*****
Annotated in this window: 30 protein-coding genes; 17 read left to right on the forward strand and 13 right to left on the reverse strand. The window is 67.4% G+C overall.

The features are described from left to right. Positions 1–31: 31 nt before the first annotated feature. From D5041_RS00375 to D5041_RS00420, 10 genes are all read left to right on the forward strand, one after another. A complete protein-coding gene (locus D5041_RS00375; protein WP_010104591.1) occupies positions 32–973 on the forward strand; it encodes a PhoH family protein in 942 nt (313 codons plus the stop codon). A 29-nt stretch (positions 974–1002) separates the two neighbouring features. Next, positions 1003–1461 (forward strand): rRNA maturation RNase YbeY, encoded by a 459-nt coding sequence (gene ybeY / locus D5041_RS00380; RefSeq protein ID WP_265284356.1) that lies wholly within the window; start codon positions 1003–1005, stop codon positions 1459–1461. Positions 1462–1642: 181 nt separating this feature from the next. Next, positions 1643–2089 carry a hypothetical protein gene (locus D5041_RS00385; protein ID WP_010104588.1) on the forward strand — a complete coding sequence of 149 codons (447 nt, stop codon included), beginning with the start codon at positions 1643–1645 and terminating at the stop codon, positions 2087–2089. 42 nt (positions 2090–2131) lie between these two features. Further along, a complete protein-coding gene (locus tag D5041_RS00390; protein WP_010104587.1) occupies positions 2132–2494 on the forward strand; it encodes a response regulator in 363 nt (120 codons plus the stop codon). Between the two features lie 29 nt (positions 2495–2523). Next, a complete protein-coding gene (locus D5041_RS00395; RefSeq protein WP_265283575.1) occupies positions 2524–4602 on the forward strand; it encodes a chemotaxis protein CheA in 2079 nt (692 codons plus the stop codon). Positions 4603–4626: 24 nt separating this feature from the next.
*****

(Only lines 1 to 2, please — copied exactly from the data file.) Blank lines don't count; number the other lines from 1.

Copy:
Annotated in this window: 30 protein-coding genes; 17 read left to right on the forward strand and 13 right to left on the reverse strand. The window is 67.4% G+C overall.

The features are described from left to right. Positions 1–31: 31 nt before the first annotated feature. From D5041_RS00375 to D5041_RS00420, 10 genes are all read left to right on the forward strand, one after another. A complete protein-coding gene (locus D5041_RS00375; protein WP_010104591.1) occupies positions 32–973 on the forward strand; it encodes a PhoH family protein in 942 nt (313 codons plus the stop codon). A 29-nt stretch (positions 974–1002) separates the two neighbouring features. Next, positions 1003–1461 (forward strand): rRNA maturation RNase YbeY, encoded by a 459-nt coding sequence (gene ybeY / locus D5041_RS00380; RefSeq protein ID WP_265284356.1) that lies wholly within the window; start codon positions 1003–1005, stop codon positions 1459–1461. Positions 1462–1642: 181 nt separating this feature from the next. Next, positions 1643–2089 carry a hypothetical protein gene (locus D5041_RS00385; protein ID WP_010104588.1) on the forward strand — a complete coding sequence of 149 codons (447 nt, stop codon included), beginning with the start codon at positions 1643–1645 and terminating at the stop codon, positions 2087–2089. 42 nt (positions 2090–2131) lie between these two features. Further along, a complete protein-coding gene (locus tag D5041_RS00390; protein WP_010104587.1) occupies positions 2132–2494 on the forward strand; it encodes a response regulator in 363 nt (120 codons plus the stop codon). Between the two features lie 29 nt (positions 2495–2523). Next, a complete protein-coding gene (locus D5041_RS00395; RefSeq protein WP_265283575.1) occupies positions 2524–4602 on the forward strand; it encodes a chemotaxis protein CheA in 2079 nt (692 codons plus the stop codon). Positions 4603–4626: 24 nt separating this feature from the next.